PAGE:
Remember all those well-funded internet companies back in 2000 that flamed out by trying to stream content over the internet before anyone had broadband? You know, the Iceboxes and their ilk? Well, maybe they could establish themselves as cool retro brands now, like the Converses and RayBans of the internet content world, because as the LAT notes today, internet media is finally a thriving business:
Five years ago, at the height of the dot-com boom, entrepreneurs and visionaries predicted that new online venues would overtake traditional media as viewers like Finn enjoyed shows and other content tailored to their tastes and schedules.
It didn’t happen.
High-speed Internet connections were rare, and few people were willing to wait hours for a 10-minute video clip to download. Plus, most people’s idea of on-demand entertainment was a drive to the local video store. The brutal tech bust seemed to close the book on the aspirations of those who envisioned the Internet transforming the way news and entertainment were produced and consumed.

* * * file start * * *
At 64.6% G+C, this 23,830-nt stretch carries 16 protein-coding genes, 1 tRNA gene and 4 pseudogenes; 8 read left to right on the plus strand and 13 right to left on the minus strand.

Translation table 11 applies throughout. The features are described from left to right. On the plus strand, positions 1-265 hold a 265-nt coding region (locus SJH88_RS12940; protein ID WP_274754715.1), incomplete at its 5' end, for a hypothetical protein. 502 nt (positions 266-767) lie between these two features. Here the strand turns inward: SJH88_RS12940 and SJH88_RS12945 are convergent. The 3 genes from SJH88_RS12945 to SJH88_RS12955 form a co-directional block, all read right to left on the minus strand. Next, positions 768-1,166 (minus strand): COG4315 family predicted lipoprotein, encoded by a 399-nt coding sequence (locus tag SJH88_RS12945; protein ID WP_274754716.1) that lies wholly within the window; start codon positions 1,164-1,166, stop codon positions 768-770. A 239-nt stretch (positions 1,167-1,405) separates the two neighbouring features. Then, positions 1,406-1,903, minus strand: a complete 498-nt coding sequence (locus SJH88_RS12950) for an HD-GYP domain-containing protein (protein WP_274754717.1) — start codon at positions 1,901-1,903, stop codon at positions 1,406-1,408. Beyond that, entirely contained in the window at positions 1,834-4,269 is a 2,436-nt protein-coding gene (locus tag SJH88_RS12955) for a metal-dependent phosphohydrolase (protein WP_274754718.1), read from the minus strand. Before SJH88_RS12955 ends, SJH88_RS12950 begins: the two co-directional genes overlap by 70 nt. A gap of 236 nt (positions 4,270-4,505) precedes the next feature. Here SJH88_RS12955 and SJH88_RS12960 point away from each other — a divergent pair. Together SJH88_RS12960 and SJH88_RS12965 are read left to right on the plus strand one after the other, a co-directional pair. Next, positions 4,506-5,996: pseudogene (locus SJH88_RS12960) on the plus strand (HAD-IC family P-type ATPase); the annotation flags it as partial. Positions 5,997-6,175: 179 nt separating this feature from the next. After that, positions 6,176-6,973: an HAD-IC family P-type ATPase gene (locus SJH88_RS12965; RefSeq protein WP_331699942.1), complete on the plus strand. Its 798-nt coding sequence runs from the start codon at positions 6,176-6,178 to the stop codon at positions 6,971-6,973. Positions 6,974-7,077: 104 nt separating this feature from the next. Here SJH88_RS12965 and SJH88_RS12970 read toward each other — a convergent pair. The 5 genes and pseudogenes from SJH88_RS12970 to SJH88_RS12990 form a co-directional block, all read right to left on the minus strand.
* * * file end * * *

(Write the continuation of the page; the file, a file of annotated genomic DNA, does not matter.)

But it turns out the dot-com crash may just have been the prologue. After licking their wounds, a rash of companies â€” including small players such as ManiaTV, Web giants such as Yahoo Inc. and traditional media titans such as Walt Disney Co. â€” are again investing heavily to bring more audio and video to the Internet.
Relatedly, L.A. Observed notes that KCRW podcast traffic jumped ten-fold on Tuesday, when Apple released the Itunes upgrade which allowed for easy podcast integration.
None of this is really that surprising, of course. Look for a FishbowlLA podcast coming soon, once I learn to enunciate.